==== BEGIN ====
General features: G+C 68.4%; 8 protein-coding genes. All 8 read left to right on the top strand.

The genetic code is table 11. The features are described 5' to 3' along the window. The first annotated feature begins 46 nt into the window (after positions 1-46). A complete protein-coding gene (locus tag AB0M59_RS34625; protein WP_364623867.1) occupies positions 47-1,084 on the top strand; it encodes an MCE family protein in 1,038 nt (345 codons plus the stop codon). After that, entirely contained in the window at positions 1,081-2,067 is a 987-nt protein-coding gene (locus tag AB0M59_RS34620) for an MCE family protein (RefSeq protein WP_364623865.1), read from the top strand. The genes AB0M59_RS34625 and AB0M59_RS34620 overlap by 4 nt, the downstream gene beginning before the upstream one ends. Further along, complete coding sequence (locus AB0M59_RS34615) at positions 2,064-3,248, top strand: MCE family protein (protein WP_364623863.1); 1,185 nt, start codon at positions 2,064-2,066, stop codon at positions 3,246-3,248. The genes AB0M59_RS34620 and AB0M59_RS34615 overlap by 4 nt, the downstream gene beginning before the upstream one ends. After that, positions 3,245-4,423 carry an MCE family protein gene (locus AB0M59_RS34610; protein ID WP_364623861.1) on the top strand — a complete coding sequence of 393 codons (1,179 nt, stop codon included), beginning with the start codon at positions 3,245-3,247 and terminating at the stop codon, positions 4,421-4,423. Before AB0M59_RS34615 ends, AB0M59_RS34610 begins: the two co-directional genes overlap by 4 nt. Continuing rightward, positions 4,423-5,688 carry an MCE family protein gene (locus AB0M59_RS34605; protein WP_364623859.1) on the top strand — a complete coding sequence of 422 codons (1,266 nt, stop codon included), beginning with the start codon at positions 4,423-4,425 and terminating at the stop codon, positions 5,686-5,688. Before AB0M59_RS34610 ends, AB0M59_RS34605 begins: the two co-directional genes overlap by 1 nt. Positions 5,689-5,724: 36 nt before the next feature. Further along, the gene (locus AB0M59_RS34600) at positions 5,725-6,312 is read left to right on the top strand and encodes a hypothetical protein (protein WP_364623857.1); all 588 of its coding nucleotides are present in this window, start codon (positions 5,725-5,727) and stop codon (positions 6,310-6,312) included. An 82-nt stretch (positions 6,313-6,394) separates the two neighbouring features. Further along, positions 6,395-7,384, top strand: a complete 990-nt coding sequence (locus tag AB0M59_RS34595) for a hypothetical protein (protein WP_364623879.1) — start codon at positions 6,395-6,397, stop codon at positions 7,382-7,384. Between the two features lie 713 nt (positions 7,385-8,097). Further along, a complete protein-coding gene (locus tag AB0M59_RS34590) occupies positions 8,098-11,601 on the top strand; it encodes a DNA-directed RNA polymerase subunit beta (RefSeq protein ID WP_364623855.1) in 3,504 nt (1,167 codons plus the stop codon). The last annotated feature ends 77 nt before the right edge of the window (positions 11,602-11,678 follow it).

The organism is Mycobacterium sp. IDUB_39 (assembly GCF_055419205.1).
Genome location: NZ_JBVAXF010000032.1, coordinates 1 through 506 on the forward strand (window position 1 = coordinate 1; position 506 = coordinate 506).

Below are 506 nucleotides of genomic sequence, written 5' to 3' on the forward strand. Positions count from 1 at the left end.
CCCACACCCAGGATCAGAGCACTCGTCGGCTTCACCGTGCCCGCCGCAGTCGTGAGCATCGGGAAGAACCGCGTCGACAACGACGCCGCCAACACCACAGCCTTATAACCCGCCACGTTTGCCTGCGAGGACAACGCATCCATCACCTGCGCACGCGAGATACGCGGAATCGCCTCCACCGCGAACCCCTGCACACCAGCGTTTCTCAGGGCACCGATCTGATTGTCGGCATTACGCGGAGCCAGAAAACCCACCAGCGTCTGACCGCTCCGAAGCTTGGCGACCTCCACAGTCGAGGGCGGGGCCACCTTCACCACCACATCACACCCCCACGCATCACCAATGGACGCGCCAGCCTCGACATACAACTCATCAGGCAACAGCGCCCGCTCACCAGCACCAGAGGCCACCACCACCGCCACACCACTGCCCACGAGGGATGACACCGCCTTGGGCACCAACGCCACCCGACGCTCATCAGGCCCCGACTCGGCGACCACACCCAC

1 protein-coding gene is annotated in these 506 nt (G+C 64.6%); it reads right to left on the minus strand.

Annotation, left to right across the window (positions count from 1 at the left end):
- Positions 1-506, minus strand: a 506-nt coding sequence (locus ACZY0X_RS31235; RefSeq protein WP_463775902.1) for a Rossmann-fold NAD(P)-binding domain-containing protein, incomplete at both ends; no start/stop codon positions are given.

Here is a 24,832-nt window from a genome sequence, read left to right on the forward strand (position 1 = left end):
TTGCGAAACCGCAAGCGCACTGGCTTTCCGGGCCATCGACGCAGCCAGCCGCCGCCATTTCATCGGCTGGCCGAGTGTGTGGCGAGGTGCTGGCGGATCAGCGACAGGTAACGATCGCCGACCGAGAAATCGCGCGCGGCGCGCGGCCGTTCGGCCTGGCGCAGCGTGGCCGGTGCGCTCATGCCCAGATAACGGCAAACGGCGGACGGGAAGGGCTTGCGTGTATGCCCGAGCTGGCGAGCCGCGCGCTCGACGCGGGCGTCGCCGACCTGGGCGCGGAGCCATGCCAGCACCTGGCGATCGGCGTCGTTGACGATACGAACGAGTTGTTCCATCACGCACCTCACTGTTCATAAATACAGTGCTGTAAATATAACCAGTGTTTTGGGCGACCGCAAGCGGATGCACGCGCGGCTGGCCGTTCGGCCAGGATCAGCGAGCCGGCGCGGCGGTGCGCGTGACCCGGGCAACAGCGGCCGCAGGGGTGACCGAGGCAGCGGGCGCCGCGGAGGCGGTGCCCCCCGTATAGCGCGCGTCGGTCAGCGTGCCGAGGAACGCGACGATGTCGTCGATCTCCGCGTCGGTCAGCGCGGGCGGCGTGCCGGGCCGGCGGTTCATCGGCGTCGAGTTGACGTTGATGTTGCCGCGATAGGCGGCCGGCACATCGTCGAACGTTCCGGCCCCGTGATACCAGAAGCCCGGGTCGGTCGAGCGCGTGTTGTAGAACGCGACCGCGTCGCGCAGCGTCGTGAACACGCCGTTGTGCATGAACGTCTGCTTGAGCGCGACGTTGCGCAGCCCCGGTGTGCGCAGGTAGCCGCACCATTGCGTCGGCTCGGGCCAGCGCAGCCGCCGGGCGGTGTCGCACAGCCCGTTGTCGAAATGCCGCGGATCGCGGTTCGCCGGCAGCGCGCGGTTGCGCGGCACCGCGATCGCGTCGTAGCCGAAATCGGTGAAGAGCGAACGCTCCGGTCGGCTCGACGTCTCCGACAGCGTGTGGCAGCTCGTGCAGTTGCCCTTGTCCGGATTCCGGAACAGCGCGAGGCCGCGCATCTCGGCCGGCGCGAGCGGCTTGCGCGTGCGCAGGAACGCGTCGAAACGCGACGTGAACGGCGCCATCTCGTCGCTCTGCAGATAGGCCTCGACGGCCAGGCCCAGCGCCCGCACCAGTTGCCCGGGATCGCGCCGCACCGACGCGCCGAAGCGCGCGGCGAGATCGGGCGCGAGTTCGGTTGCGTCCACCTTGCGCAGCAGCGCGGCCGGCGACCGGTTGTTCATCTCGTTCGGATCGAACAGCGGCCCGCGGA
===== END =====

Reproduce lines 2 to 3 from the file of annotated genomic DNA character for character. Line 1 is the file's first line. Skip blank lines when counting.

The genetic code is table 11. The features are described 5' to 3' along the window. The first annotated feature begins 46 nt into the window (after positions 1-46). A complete protein-coding gene (locus tag AB0M59_RS34625; protein WP_364623867.1) occupies positions 47-1,084 on the top strand; it encodes an MCE family protein in 1,038 nt (345 codons plus the stop codon). After that, entirely contained in the window at positions 1,081-2,067 is a 987-nt protein-coding gene (locus tag AB0M59_RS34620) for an MCE family protein (RefSeq protein WP_364623865.1), read from the top strand. The genes AB0M59_RS34625 and AB0M59_RS34620 overlap by 4 nt, the downstream gene beginning before the upstream one ends. Further along, complete coding sequence (locus AB0M59_RS34615) at positions 2,064-3,248, top strand: MCE family protein (protein WP_364623863.1); 1,185 nt, start codon at positions 2,064-2,066, stop codon at positions 3,246-3,248. The genes AB0M59_RS34620 and AB0M59_RS34615 overlap by 4 nt, the downstream gene beginning before the upstream one ends. After that, positions 3,245-4,423 carry an MCE family protein gene (locus AB0M59_RS34610; protein ID WP_364623861.1) on the top strand — a complete coding sequence of 393 codons (1,179 nt, stop codon included), beginning with the start codon at positions 3,245-3,247 and terminating at the stop codon, positions 4,421-4,423. Before AB0M59_RS34615 ends, AB0M59_RS34610 begins: the two co-directional genes overlap by 4 nt. Continuing rightward, positions 4,423-5,688 carry an MCE family protein gene (locus AB0M59_RS34605; protein WP_364623859.1) on the top strand — a complete coding sequence of 422 codons (1,266 nt, stop codon included), beginning with the start codon at positions 4,423-4,425 and terminating at the stop codon, positions 5,686-5,688. Before AB0M59_RS34610 ends, AB0M59_RS34605 begins: the two co-directional genes overlap by 1 nt. Positions 5,689-5,724: 36 nt before the next feature. Further along, the gene (locus AB0M59_RS34600) at positions 5,725-6,312 is read left to right on the top strand and encodes a hypothetical protein (protein WP_364623857.1); all 588 of its coding nucleotides are present in this window, start codon (positions 5,725-5,727) and stop codon (positions 6,310-6,312) included. An 82-nt stretch (positions 6,313-6,394) separates the two neighbouring features. Further along, positions 6,395-7,384, top strand: a complete 990-nt coding sequence (locus tag AB0M59_RS34595) for a hypothetical protein (protein WP_364623879.1) — start codon at positions 6,395-6,397, stop codon at positions 7,382-7,384. Between the two features lie 713 nt (positions 7,385-8,097). Further along, a complete protein-coding gene (locus tag AB0M59_RS34590) occupies positions 8,098-11,601 on the top strand; it encodes a DNA-directed RNA polymerase subunit beta (RefSeq protein ID WP_364623855.1) in 3,504 nt (1,167 codons plus the stop codon). The last annotated feature ends 77 nt before the right edge of the window (positions 11,602-11,678 follow it).

The organism is Mycobacterium sp. IDUB_39 (assembly GCF_055419205.1).